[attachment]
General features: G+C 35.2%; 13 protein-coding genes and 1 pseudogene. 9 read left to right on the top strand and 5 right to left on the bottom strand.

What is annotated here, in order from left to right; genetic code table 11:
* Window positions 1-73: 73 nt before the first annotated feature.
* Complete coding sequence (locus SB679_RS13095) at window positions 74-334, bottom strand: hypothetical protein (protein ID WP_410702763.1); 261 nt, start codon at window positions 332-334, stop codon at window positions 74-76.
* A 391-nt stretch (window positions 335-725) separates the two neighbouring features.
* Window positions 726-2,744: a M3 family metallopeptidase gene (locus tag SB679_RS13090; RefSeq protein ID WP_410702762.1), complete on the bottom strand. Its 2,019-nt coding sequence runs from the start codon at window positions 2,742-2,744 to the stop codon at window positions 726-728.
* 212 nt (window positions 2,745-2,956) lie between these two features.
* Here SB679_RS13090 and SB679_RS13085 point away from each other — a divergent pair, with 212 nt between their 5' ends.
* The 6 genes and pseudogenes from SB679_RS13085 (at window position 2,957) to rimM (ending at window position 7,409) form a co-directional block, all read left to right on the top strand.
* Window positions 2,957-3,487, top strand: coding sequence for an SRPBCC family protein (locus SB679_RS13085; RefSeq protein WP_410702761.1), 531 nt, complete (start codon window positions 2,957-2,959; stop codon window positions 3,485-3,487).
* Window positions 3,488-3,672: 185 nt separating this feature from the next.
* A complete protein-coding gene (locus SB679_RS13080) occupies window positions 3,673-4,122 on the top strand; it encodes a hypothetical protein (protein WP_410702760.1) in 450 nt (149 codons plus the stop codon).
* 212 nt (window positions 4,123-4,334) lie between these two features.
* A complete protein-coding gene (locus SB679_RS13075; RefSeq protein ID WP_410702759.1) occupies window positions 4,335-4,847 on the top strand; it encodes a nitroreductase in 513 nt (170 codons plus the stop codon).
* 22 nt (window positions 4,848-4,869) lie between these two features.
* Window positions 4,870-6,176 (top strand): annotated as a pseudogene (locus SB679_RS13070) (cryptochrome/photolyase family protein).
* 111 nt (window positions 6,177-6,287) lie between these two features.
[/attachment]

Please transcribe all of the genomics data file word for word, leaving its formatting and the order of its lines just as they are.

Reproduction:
General features: G+C 35.2%; 13 protein-coding genes and 1 pseudogene. 9 read left to right on the top strand and 5 right to left on the bottom strand.

What is annotated here, in order from left to right; genetic code table 11:
* Window positions 1-73: 73 nt before the first annotated feature.
* Complete coding sequence (locus SB679_RS13095) at window positions 74-334, bottom strand: hypothetical protein (protein ID WP_410702763.1); 261 nt, start codon at window positions 332-334, stop codon at window positions 74-76.
* A 391-nt stretch (window positions 335-725) separates the two neighbouring features.
* Window positions 726-2,744: a M3 family metallopeptidase gene (locus tag SB679_RS13090; RefSeq protein ID WP_410702762.1), complete on the bottom strand. Its 2,019-nt coding sequence runs from the start codon at window positions 2,742-2,744 to the stop codon at window positions 726-728.
* 212 nt (window positions 2,745-2,956) lie between these two features.
* Here SB679_RS13090 and SB679_RS13085 point away from each other — a divergent pair, with 212 nt between their 5' ends.
* The 6 genes and pseudogenes from SB679_RS13085 (at window position 2,957) to rimM (ending at window position 7,409) form a co-directional block, all read left to right on the top strand.
* Window positions 2,957-3,487, top strand: coding sequence for an SRPBCC family protein (locus SB679_RS13085; RefSeq protein WP_410702761.1), 531 nt, complete (start codon window positions 2,957-2,959; stop codon window positions 3,485-3,487).
* Window positions 3,488-3,672: 185 nt separating this feature from the next.
* A complete protein-coding gene (locus SB679_RS13080) occupies window positions 3,673-4,122 on the top strand; it encodes a hypothetical protein (protein WP_410702760.1) in 450 nt (149 codons plus the stop codon).
* 212 nt (window positions 4,123-4,334) lie between these two features.
* A complete protein-coding gene (locus SB679_RS13075; RefSeq protein ID WP_410702759.1) occupies window positions 4,335-4,847 on the top strand; it encodes a nitroreductase in 513 nt (170 codons plus the stop codon).
* 22 nt (window positions 4,848-4,869) lie between these two features.
* Window positions 4,870-6,176 (top strand): annotated as a pseudogene (locus SB679_RS13070) (cryptochrome/photolyase family protein).
* 111 nt (window positions 6,177-6,287) lie between these two features.